PETALING JAYA: A military veterans’ group has backed Putrajaya’s call for the resignations of vice-chancellors and deputy vice-chancellors who politically favoured the former Barisan Nasional government, citing various ills in public universities under their watch.
National Patriots Association president Brig-Gen (Rtd) Mohamed Arshad Raji said if students are not doing well in academia, the blame should be on their vice-chancellor, lecturers and those in top management.
“When vice-chancellors work towards pleasing their political bosses, so do their heads of department, lecturers and management staff,” he said. “Promotions are not based on merit, but on the strength of their obsequiousness to the vice-chancellor,” he added in a statement today.
He said the higher education system had been afflicted by problems like plagiarism, low standard of English, lacklustre attitude among academics, and failure to instil integrity and honesty early in students.
“The mushrooming of our institutions of higher learning into an education hub to attract thousands of students from the Middle Eastern countries, Africa and other third world countries does not help but lower the standard of English which is necessary for writing essays and academic papers,” he said.
“Patriot still holds to the maxim that there are no bad soldiers, but only bad generals,” he added.
“Trained early in our military careers (in) the principles of good leadership, there was no room for any mistake as casualties would be inflicted and lives would be lost.”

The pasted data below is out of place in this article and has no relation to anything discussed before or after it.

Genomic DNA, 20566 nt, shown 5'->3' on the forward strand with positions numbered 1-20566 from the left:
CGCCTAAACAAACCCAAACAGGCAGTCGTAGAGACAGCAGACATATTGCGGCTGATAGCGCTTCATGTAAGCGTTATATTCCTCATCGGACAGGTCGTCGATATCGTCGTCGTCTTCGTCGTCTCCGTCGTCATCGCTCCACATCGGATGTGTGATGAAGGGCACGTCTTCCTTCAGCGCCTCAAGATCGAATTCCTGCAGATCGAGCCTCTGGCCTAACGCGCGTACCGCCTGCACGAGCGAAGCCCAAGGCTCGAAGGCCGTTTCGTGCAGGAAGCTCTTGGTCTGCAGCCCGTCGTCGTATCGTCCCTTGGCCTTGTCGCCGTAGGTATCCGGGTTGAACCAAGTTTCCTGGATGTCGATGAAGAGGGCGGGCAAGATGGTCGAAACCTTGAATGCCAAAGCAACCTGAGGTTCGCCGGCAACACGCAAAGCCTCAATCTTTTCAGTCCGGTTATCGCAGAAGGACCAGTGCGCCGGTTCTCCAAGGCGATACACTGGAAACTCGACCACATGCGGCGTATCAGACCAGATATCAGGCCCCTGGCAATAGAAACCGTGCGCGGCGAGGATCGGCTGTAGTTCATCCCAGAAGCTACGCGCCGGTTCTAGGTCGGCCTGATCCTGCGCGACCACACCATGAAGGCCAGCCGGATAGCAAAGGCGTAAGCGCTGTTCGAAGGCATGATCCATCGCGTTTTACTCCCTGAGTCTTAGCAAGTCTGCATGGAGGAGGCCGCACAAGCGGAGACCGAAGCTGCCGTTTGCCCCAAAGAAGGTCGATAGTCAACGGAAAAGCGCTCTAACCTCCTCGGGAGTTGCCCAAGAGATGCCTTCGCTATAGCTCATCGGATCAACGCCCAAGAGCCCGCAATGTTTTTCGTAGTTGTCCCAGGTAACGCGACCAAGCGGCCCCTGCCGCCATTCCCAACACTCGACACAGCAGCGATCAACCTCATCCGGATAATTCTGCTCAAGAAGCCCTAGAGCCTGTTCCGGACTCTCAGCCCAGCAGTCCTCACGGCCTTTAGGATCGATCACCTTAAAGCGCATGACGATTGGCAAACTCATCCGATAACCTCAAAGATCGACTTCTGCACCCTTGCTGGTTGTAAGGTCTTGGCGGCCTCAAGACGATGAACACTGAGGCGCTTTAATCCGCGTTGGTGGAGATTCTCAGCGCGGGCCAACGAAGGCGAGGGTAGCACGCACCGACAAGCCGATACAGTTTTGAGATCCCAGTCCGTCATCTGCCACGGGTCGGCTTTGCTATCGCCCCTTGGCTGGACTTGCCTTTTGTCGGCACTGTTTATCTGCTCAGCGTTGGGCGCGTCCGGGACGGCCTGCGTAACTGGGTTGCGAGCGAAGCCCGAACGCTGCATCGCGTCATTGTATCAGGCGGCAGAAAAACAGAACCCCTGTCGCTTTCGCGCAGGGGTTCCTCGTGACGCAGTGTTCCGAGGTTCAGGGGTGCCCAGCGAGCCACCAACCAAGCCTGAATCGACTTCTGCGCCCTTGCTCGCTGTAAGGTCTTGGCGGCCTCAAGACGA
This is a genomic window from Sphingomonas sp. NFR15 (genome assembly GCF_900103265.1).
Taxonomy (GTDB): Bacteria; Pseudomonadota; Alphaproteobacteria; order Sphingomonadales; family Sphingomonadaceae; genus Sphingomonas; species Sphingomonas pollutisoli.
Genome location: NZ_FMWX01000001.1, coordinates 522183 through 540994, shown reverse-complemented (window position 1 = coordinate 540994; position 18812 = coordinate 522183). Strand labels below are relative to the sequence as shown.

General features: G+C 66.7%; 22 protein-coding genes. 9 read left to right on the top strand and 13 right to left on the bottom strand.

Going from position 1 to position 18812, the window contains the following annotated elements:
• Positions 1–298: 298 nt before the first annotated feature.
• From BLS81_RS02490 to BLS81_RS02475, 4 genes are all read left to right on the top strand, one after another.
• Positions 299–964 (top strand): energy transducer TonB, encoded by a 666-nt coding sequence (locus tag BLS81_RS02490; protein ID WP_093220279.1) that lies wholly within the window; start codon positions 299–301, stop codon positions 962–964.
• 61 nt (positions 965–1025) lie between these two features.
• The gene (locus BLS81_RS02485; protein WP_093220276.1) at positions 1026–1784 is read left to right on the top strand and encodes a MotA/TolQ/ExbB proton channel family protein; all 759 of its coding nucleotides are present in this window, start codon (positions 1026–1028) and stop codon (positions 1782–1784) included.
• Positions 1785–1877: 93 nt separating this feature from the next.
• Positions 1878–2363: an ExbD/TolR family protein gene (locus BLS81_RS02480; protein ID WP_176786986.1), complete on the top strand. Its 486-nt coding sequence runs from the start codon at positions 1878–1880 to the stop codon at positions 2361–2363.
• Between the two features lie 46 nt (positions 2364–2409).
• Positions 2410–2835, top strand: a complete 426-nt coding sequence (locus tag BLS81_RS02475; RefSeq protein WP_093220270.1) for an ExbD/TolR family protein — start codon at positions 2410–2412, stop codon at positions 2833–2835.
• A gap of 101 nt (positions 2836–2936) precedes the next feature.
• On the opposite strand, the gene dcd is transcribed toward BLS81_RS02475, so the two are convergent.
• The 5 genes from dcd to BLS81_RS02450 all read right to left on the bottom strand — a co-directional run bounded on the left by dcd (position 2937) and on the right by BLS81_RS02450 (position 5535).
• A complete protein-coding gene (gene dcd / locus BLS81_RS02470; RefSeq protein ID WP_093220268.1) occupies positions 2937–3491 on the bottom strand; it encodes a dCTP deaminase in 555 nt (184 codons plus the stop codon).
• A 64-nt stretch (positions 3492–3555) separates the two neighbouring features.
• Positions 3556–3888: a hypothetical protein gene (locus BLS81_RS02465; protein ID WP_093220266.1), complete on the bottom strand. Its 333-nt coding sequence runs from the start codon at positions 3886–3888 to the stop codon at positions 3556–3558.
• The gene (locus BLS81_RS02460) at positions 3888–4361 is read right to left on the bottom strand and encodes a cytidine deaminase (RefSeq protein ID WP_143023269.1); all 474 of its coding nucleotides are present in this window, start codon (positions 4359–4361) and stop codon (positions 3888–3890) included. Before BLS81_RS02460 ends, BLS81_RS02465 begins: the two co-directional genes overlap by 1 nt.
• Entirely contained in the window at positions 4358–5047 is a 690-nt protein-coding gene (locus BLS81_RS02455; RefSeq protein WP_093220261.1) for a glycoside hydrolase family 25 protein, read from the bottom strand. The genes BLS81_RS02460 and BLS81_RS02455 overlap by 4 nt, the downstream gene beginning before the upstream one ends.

Arshad also said Patriots endorsed the higher education reforms proposed by the Malaysian Academics Movement (Gerak), which included restructuring university administrations, abolishing or amending laws that stifle academic freedom, upholding meritocracy and reviewing academics’ key performance index.
Yesterday, Education Minister Maszlee Malik said he had conveyed to university heads the view of Prime Minister Dr Mahathir Mohamad urging the resignations of those who had a record of opposing, or had been publicly known to oppose, the new Pakatan Harapan.
“Because there are too many records, especially those who appeared in the media, and some had questioned the prime minister’s age, the qualification of the current government and all that, but after midnight (on election day), they changed their tone,” he said.
“So we don’t want two-faced people like this,” he said, adding that only credible candidates should fill the vacancies and there should be no political appointments.